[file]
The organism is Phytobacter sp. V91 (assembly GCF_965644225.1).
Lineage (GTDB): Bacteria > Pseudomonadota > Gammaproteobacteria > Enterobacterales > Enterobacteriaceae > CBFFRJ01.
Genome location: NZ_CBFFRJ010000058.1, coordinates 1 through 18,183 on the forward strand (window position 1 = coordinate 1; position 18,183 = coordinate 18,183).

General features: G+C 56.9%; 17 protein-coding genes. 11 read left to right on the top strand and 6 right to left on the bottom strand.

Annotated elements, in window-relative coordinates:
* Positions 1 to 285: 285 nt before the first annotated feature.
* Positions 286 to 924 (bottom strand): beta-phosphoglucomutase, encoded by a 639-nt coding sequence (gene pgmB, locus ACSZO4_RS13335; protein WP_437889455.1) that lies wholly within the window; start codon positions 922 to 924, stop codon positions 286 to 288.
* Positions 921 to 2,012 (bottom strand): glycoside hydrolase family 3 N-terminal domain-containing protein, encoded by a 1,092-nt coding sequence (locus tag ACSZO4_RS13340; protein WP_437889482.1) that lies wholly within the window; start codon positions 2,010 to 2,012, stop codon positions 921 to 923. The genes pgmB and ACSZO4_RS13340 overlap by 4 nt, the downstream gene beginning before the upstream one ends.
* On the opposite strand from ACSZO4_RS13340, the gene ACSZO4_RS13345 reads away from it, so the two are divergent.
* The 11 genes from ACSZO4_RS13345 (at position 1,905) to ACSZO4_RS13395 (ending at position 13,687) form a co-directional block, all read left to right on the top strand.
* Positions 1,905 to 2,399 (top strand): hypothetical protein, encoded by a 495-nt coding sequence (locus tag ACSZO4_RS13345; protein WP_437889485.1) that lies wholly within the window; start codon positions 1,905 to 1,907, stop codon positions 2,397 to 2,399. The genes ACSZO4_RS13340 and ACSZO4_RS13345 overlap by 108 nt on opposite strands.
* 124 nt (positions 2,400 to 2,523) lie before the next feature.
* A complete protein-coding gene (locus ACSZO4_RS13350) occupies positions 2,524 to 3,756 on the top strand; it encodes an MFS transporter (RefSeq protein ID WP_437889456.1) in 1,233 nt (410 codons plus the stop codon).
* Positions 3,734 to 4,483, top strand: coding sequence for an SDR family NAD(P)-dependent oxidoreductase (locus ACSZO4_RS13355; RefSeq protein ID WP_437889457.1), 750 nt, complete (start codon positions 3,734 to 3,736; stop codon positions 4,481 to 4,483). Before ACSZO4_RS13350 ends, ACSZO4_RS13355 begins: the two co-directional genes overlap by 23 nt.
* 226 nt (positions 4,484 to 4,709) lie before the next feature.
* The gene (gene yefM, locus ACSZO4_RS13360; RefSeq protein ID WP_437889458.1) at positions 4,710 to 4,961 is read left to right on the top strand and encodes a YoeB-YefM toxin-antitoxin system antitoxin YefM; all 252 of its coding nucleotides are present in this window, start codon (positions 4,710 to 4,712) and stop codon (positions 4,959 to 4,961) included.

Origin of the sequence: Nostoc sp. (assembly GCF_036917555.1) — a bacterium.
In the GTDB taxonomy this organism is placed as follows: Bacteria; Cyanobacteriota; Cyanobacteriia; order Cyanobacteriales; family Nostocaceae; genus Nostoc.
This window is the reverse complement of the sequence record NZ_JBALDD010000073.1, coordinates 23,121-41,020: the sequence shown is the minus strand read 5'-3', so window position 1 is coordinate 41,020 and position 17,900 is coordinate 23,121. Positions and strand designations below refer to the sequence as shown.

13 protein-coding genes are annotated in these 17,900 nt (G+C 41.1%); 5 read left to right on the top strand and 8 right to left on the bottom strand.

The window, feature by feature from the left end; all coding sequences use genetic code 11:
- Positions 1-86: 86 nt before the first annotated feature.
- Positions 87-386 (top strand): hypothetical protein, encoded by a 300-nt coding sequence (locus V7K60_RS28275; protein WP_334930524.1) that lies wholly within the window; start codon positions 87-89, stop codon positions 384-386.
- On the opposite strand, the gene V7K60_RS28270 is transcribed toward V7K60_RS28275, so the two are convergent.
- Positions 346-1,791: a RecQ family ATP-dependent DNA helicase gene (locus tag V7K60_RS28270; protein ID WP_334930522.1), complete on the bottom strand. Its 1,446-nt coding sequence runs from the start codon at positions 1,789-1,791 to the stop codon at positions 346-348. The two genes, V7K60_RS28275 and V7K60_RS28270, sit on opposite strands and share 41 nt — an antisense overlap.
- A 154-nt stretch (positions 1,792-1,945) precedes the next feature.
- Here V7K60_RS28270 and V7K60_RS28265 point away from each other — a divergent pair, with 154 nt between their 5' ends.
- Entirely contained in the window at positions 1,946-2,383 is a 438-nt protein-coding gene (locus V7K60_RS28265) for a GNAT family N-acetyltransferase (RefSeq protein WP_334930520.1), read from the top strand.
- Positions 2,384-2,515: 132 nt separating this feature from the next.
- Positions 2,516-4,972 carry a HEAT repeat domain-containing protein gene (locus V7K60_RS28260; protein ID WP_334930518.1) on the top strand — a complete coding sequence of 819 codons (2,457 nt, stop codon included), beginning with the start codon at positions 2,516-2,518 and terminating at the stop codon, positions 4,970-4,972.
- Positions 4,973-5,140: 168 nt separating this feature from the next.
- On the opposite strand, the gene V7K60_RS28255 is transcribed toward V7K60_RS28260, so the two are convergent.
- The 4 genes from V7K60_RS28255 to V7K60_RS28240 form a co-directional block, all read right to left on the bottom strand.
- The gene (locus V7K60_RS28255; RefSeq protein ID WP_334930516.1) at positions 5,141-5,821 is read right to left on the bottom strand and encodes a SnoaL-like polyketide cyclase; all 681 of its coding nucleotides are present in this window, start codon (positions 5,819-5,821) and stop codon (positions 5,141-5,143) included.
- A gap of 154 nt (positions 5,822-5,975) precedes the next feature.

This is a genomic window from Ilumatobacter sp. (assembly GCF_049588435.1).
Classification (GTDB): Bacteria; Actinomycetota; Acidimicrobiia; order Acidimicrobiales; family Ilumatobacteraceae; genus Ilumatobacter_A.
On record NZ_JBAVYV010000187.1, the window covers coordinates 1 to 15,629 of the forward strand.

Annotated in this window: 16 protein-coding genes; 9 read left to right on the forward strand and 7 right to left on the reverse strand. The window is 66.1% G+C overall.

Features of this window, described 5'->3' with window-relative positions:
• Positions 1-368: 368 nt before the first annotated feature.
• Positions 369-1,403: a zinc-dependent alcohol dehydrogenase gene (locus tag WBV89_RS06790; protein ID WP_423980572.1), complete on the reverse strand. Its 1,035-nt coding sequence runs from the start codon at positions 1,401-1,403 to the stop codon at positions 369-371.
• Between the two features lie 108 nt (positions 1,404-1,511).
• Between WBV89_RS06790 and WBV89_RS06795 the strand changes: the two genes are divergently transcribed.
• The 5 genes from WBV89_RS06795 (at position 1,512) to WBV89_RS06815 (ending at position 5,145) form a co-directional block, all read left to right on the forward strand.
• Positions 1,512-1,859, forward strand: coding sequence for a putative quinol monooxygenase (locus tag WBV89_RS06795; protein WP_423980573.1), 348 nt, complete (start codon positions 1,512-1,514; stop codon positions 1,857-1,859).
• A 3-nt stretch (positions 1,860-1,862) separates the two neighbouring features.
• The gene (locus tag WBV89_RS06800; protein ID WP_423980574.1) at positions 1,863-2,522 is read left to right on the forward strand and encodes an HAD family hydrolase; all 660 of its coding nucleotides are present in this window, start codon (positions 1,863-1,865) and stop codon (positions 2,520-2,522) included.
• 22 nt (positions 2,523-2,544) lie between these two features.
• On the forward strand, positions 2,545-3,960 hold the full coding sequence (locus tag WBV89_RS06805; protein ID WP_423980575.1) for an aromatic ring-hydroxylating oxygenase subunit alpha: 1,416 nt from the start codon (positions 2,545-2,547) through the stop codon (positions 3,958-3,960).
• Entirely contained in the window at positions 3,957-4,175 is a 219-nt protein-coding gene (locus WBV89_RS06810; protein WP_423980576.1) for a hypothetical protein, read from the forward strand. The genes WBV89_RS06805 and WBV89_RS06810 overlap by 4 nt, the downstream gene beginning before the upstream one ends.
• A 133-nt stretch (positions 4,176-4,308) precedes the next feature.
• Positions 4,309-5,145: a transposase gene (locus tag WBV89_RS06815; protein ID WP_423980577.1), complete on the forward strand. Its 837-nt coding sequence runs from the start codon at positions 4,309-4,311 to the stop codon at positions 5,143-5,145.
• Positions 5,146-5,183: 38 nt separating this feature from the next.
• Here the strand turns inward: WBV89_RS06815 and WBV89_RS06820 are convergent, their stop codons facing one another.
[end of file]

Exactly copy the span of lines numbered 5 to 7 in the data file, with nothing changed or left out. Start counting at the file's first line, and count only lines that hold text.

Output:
Annotated elements, in window-relative coordinates:
* Positions 1 to 285: 285 nt before the first annotated feature.
* Positions 286 to 924 (bottom strand): beta-phosphoglucomutase, encoded by a 639-nt coding sequence (gene pgmB, locus ACSZO4_RS13335; protein WP_437889455.1) that lies wholly within the window; start codon positions 922 to 924, stop codon positions 286 to 288.